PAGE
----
Social Connectedness and Accessibility

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Social connections are so important for wellbeing and quality of life. Being socially connected brings joy, purpose, helps foster a sense of belonging, and improves health and productivity. Although lockdown measures and socially distancing will lessen with time, many people in our communities will remain lonely and feel left behind by the societal shifts seen over the course of the Covid pandemic. Tackling loneliness and social isolation is therefore one of the top priorities to emerge from Covid-19.

The psychological and physical impacts of loneliness and social isolation can lead to harmful knock-on effects for individuals, communities, public health and services. No one is immune from loneliness, but some groups are at greater risk than others, including:

  • people living alone
  • self-isolating or shielding
  • living with young children
  • Black, Asian and Minority Ethnic communities
  • younger people
  • those with a long-term physical or mental condition, illness or disability

In September 2020, Islington Council produced a Briefing on Social Connectedness for Partners Working and Volunteering in Islington (see Downloads). Topics covered include:

  • accessibility
  • digital confidence
  • activities
  • support for parents, families, young people and children
  • chat and befriending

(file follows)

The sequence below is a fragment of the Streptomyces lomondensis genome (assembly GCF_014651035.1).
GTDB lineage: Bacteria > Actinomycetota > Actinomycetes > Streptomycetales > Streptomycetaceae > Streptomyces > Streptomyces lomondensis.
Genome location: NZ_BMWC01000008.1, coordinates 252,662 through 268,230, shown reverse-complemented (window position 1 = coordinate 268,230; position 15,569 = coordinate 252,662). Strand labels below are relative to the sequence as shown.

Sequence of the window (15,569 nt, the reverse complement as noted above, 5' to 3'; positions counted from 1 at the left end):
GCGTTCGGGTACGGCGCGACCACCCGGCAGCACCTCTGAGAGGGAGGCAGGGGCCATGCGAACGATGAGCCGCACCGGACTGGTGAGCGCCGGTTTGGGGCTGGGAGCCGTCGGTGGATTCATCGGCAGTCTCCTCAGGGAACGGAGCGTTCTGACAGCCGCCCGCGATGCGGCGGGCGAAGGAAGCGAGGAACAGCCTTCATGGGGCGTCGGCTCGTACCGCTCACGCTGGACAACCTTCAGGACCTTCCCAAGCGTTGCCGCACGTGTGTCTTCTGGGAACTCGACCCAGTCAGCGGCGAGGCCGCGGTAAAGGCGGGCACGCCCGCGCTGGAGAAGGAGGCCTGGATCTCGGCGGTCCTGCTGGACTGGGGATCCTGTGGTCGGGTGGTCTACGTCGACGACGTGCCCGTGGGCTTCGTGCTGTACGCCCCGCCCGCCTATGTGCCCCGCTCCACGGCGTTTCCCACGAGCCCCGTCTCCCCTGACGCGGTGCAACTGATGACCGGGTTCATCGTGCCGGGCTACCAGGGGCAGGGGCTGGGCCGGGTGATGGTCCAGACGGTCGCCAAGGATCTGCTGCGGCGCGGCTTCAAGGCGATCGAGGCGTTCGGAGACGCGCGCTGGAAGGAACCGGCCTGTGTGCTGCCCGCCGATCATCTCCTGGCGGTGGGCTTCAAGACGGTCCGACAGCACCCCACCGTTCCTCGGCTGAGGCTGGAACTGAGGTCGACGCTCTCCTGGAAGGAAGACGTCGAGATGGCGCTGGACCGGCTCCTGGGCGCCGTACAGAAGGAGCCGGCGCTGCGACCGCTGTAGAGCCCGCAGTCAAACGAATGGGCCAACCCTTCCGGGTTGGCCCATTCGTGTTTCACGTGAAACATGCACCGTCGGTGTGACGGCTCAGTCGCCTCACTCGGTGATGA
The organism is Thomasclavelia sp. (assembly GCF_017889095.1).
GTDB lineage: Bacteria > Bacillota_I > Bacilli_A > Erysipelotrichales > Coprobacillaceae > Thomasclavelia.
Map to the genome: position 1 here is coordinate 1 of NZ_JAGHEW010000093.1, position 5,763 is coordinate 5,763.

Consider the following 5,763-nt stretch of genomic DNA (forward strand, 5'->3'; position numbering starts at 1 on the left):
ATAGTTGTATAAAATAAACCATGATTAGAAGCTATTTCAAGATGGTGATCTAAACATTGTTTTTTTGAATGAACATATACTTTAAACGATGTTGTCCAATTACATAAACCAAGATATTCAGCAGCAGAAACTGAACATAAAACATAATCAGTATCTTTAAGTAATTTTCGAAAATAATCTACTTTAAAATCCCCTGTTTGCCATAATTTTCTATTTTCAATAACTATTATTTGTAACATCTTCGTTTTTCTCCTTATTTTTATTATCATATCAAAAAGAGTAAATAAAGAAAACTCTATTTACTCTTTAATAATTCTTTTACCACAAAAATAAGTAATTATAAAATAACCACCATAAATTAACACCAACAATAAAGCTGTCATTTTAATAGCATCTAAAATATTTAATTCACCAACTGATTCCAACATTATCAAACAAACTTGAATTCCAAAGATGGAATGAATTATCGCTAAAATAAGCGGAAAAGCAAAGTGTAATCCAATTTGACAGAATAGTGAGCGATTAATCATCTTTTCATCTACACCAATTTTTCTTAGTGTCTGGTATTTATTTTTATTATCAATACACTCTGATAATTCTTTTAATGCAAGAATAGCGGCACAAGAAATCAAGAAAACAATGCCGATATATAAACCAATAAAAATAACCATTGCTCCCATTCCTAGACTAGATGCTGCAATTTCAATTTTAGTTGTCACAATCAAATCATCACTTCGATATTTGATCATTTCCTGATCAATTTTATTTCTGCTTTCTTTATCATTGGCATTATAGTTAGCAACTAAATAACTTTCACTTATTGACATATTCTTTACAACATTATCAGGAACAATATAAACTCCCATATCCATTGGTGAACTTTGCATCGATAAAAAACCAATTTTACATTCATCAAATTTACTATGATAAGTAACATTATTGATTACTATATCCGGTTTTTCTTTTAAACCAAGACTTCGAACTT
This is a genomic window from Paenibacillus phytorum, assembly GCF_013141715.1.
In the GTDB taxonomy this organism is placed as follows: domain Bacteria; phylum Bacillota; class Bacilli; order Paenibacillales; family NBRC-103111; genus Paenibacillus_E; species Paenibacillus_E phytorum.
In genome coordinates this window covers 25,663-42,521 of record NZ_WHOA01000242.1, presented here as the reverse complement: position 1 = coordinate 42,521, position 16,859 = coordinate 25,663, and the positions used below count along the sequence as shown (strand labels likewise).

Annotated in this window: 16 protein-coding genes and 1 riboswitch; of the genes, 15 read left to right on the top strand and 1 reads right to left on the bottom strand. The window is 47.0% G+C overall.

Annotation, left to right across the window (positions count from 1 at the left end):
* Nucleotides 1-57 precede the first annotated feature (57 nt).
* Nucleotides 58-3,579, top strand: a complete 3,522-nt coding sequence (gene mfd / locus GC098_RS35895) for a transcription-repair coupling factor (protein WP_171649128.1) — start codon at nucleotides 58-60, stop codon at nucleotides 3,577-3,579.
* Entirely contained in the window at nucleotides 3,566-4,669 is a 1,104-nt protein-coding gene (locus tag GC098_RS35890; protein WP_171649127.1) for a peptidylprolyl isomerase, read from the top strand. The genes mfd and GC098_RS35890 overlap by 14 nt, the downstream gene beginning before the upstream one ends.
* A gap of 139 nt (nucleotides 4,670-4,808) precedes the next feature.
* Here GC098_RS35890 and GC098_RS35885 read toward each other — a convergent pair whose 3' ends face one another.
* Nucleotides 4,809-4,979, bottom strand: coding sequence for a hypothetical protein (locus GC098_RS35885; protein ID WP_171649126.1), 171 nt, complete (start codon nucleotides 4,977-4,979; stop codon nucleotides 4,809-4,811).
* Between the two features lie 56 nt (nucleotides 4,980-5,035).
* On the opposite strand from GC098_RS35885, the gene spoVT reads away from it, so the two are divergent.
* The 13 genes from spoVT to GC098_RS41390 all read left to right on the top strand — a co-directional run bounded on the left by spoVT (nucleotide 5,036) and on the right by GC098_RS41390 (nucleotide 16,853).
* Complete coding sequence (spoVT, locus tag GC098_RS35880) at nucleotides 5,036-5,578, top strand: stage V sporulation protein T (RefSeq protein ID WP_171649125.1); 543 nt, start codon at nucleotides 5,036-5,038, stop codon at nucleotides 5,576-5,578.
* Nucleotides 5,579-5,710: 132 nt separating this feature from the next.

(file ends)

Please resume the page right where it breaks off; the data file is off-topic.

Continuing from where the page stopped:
• identity: faith, culture, community languages, gender & sexuality
  • bereavement services
  • psychological support and therapy
  • community centre hubs
  • mutual aid groups
  • navigator services

Area specific guidance for Islington

Social connections are so important for wellbeing and quality of life. Being socially connected brings joy, purpose, helps foster a sense of belonging, and improves health and productivity. Although lockdown measures and socially distancing will lessen with time, many people in Islington will remain lonely and feel left behind by the societal shifts seen over the course of the Covid pandemic. Tackling loneliness and social isolation is therefore one of the top priorities to emerge from Covid-19.

The psychological and physical impacts of loneliness and social isolation can lead to harmful knock-on effects for individuals, communities, public health and services. No one is immune from loneliness, but some groups are at greater risk than others, including: people living alone, self-isolating or shielding, living with young children, Black, Asian and Minority Ethnic communities, younger people, and those with a long-term physical or mental condition, illness or disability.

In September 2020, Islington Council produced a Briefing on Social Connectedness for Partners Working and Volunteering in Islington (see Downloads). Topics covered include:

  • Accessibility
  • Digital Confidence
  • Activities
  • Support for Parents, Families, Young People and Children
  • Chat and Befriending
  • Identity: Faith, Culture, Community Languages, Gender & Sexuality
  • Bereavement Services
  • Psychological Support and Therapy
  • Community Centre Hubs
  • Mutual Aid Groups
  • Navigator Services.

Services

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